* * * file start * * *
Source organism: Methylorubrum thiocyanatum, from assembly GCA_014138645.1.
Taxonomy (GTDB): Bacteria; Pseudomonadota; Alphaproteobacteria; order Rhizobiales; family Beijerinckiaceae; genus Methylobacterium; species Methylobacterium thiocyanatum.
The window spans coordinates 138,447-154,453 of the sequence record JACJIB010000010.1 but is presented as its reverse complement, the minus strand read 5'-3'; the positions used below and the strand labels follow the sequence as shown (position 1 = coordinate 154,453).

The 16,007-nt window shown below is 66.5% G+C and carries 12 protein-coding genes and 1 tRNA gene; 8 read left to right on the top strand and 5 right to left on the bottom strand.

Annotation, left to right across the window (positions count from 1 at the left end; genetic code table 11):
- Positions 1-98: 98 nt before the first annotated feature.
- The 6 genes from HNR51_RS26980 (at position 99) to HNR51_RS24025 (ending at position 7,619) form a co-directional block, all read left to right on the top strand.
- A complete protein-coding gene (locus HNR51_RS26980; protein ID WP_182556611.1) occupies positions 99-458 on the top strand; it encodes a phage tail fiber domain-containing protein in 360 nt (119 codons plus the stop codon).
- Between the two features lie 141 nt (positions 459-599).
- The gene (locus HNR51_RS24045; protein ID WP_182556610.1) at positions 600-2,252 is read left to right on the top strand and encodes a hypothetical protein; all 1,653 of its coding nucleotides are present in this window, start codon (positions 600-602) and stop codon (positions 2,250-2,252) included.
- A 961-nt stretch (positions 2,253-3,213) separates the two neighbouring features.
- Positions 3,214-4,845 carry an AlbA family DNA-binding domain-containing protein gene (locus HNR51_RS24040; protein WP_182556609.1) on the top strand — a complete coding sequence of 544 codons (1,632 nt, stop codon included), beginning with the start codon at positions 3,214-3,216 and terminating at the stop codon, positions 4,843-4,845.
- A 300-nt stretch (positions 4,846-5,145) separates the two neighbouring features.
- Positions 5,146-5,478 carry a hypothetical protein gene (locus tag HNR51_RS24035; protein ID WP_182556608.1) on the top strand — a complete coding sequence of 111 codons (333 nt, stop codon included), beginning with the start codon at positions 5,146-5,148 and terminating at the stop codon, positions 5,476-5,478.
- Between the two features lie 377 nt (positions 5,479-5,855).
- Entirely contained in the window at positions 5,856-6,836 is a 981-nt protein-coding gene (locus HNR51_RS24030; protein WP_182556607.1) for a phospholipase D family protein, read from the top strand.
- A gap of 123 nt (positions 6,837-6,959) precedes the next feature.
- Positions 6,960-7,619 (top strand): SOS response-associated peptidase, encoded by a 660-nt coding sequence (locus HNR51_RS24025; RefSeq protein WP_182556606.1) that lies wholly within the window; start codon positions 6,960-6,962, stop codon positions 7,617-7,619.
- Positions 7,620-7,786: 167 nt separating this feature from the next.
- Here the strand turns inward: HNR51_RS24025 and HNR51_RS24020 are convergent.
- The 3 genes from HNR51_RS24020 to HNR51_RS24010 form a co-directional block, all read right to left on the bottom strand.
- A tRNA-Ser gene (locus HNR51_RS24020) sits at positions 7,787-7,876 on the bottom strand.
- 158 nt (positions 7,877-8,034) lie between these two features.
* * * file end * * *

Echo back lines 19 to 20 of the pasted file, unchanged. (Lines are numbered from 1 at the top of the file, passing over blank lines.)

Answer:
- Positions 7,620-7,786: 167 nt separating this feature from the next.
- Here the strand turns inward: HNR51_RS24025 and HNR51_RS24020 are convergent.